Despite its engaging argument, the book’s formal weaknesses are difficult to overlook: mistakes left from the copy-editing stage, chapter numbering in the introduction inconsistent with the actual chapters and table of contents, and the format of a multi-author volume—people, works, and dates are reintroduced in subsequent chapters, thus disturbing the monographic coherence. The bibliography is missing at least one important work, and besides a glaring alphabetization error, the index, although structured in detailed subcategories, lacks cross-references between them. Thus, page numbers overlap between entries, and references appear under different listings (or not at all). For example, a reader interested in Arbury Hall must look under Arbury Hall, Newdigate, Miller, and Keene to find all relevant references. Strangely, a reference to Newdigate’s drawings is not listed under Newdigate, but under Esher Place and Kent. Finally, this reader could find neither Moody Hall nor other frequently mentioned non-Neogothic buildings (Westminster Abbey, Henry VII’s chapel) under any heading.

Stylistically a number of improvements could be made. Repetitions abound: facts restated, quotations repeated, sentences worded almost verbatim, a main idea reiterated in consecutive sentences, and main points continually stated. Moreover, Lindfield’s use of the term “Gothic” in referring to both medieval works and medievalizing or Neogothic styles seems unreflected: “Under the influence of Wren . . . Gothic was no longer a logical . . . system of building, but instead a reconstitution of medieval shapes” (49). The idea might have been expressed more precisely as, for example: “building in the Gothic style no longer followed a logical . . .” Another instance, “Gothic became, as in the medieval period, a national style” (111), underscores the difficulty with the term “Gothic” by adding the anachronistic idea of “national style.” All in all, more attention should have been placed on expression in order to avoid such statements as “Moody Hall . . . is medieval through vague architectural expression” (57). Moody Hall cannot be medieval, but it could “have a medieval air” or “contain some medievalizing elements” (incidentally, variations on the title word medievalist are rarely used in the text).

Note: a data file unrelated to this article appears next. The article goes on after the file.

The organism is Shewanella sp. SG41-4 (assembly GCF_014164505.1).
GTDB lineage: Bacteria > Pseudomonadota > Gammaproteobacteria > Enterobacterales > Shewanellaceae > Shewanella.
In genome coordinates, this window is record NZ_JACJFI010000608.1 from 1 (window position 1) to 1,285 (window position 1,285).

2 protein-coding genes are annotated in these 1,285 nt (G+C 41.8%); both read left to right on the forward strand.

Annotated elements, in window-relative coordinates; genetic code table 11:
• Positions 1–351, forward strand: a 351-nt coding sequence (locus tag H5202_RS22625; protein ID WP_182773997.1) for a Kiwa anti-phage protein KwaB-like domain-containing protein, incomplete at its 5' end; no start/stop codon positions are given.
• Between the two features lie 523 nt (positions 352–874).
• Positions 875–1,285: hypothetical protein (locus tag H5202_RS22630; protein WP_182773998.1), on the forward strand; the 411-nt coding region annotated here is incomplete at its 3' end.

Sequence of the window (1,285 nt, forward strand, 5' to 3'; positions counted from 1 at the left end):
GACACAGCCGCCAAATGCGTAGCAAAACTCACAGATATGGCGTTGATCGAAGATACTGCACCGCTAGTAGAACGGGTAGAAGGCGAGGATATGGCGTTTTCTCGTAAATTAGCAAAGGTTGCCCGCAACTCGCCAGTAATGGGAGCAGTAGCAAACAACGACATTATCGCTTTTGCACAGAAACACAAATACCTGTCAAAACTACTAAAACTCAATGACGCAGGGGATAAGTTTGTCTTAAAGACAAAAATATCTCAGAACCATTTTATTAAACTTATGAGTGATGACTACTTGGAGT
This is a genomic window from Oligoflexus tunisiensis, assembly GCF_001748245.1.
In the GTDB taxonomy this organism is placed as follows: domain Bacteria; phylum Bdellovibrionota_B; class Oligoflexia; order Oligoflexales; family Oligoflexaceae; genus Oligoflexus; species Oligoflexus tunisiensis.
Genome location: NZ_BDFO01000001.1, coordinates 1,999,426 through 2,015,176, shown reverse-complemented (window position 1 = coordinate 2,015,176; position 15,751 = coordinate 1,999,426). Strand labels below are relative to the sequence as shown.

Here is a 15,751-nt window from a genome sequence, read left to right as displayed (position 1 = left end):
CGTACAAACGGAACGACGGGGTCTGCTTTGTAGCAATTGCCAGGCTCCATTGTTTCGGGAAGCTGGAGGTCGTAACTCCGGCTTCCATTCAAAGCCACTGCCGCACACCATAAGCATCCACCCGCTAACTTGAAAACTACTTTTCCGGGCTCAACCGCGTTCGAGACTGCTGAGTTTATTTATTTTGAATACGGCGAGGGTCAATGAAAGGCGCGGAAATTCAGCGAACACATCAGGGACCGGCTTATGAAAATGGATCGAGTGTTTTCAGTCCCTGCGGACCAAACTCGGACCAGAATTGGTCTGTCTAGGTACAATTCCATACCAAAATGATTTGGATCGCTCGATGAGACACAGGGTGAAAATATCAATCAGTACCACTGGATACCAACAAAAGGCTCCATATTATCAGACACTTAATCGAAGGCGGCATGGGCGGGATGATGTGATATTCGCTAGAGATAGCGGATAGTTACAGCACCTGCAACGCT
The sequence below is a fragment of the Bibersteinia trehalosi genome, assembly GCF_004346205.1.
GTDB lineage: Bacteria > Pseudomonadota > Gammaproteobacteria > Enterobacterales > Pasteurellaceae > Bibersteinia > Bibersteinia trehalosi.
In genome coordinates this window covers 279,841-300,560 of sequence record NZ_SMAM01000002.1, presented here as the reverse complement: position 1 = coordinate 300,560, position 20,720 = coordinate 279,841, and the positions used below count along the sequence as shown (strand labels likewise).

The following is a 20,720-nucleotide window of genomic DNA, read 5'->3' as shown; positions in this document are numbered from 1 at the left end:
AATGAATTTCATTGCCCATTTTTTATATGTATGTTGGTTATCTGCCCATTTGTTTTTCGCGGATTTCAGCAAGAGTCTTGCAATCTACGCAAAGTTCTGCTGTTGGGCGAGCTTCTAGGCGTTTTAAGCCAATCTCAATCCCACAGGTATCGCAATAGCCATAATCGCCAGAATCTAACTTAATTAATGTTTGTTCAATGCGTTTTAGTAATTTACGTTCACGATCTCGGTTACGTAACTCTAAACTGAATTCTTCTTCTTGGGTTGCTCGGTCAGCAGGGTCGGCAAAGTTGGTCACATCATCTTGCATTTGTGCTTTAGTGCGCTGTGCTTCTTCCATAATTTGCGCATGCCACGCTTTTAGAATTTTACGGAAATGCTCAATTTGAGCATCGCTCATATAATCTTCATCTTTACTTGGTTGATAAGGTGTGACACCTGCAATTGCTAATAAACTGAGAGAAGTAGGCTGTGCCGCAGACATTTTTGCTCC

Even so, Lindfield clearly makes his argument and accomplishes what he sets out to do. He has richly documented his study with a detailed appendix of Neogothic furniture designs, an extensive bibliography of primary and secondary works, and a useful glossary. His discussion of Chippendale’s contribution to Neogothic design and his intricate explanation of the transformation of Gothic applications into scrollwork are fascinating and well written. His many useful insights, including the shift from ecclesiastic to domestic models for Neogothic furniture, are valuable for understanding Gothic Revival. Finally, by embedding Strawberry Hill within his categories of design, Lindfield illuminates how and why Walpole’s ideas both changed over time and were manifested in the fabric and furnishings of Strawberry Hill. It is but one of many well-chosen examples that testify to the continual renewal and transformation of Gothic forms in the Georgian Era and their fundamental influence on the later revival.

Stephanie A. Glaser
Lecturer, Department of General and Comparative Literature, Ruhr-Universität Bochum